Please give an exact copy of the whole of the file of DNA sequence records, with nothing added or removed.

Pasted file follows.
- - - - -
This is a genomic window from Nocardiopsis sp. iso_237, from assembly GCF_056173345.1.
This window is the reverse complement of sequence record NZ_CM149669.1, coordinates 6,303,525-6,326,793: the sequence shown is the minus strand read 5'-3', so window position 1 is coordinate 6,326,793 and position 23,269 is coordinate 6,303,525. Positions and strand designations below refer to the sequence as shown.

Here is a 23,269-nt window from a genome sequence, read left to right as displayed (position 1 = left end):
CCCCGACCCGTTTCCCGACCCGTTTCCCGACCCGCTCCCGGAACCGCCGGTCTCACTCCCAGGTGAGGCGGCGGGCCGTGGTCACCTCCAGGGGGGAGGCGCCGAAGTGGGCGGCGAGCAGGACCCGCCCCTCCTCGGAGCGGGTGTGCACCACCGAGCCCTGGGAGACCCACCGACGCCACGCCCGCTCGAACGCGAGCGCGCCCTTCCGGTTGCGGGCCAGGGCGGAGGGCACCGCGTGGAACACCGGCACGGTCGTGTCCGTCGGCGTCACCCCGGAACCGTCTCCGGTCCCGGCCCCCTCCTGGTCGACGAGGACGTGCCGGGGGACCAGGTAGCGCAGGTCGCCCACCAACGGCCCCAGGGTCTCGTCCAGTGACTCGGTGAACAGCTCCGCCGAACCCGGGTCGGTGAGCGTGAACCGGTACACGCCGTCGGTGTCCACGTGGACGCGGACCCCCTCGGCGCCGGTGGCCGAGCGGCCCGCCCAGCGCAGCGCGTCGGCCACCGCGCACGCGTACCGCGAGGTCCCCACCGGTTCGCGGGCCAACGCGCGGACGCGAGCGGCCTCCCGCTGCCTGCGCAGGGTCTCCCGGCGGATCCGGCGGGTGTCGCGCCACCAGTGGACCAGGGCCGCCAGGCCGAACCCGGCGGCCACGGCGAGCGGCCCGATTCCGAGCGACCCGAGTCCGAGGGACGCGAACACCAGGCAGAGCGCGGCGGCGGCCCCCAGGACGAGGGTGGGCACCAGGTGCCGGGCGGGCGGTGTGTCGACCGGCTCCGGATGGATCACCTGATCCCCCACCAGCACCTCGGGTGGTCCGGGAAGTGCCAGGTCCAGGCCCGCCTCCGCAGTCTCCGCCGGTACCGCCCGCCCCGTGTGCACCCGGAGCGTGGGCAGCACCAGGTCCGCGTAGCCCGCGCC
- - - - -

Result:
This is a genomic window from Nocardiopsis sp. iso_237, from assembly GCF_056173345.1.
This window is the reverse complement of sequence record NZ_CM149669.1, coordinates 6,303,525-6,326,793: the sequence shown is the minus strand read 5'-3', so window position 1 is coordinate 6,326,793 and position 23,269 is coordinate 6,303,525. Positions and strand designations below refer to the sequence as shown.

Here is a 23,269-nt window from a genome sequence, read left to right as displayed (position 1 = left end):
CCCCGACCCGTTTCCCGACCCGTTTCCCGACCCGCTCCCGGAACCGCCGGTCTCACTCCCAGGTGAGGCGGCGGGCCGTGGTCACCTCCAGGGGGGAGGCGCCGAAGTGGGCGGCGAGCAGGACCCGCCCCTCCTCGGAGCGGGTGTGCACCACCGAGCCCTGGGAGACCCACCGACGCCACGCCCGCTCGAACGCGAGCGCGCCCTTCCGGTTGCGGGCCAGGGCGGAGGGCACCGCGTGGAACACCGGCACGGTCGTGTCCGTCGGCGTCACCCCGGAACCGTCTCCGGTCCCGGCCCCCTCCTGGTCGACGAGGACGTGCCGGGGGACCAGGTAGCGCAGGTCGCCCACCAACGGCCCCAGGGTCTCGTCCAGTGACTCGGTGAACAGCTCCGCCGAACCCGGGTCGGTGAGCGTGAACCGGTACACGCCGTCGGTGTCCACGTGGACGCGGACCCCCTCGGCGCCGGTGGCCGAGCGGCCCGCCCAGCGCAGCGCGTCGGCCACCGCGCACGCGTACCGCGAGGTCCCCACCGGTTCGCGGGCCAACGCGCGGACGCGAGCGGCCTCCCGCTGCCTGCGCAGGGTCTCCCGGCGGATCCGGCGGGTGTCGCGCCACCAGTGGACCAGGGCCGCCAGGCCGAACCCGGCGGCCACGGCGAGCGGCCCGATTCCGAGCGACCCGAGTCCGAGGGACGCGAACACCAGGCAGAGCGCGGCGGCGGCCCCCAGGACGAGGGTGGGCACCAGGTGCCGGGCGGGCGGTGTGTCGACCGGCTCCGGATGGATCACCTGATCCCCCACCAGCACCTCGGGTGGTCCGGGAAGTGCCAGGTCCAGGCCCGCCTCCGCAGTCTCCGCCGGTACCGCCCGCCCCGTGTGCACCCGGAGCGTGGGCAGCACCAGGTCCGCGTAGCCCGCGCC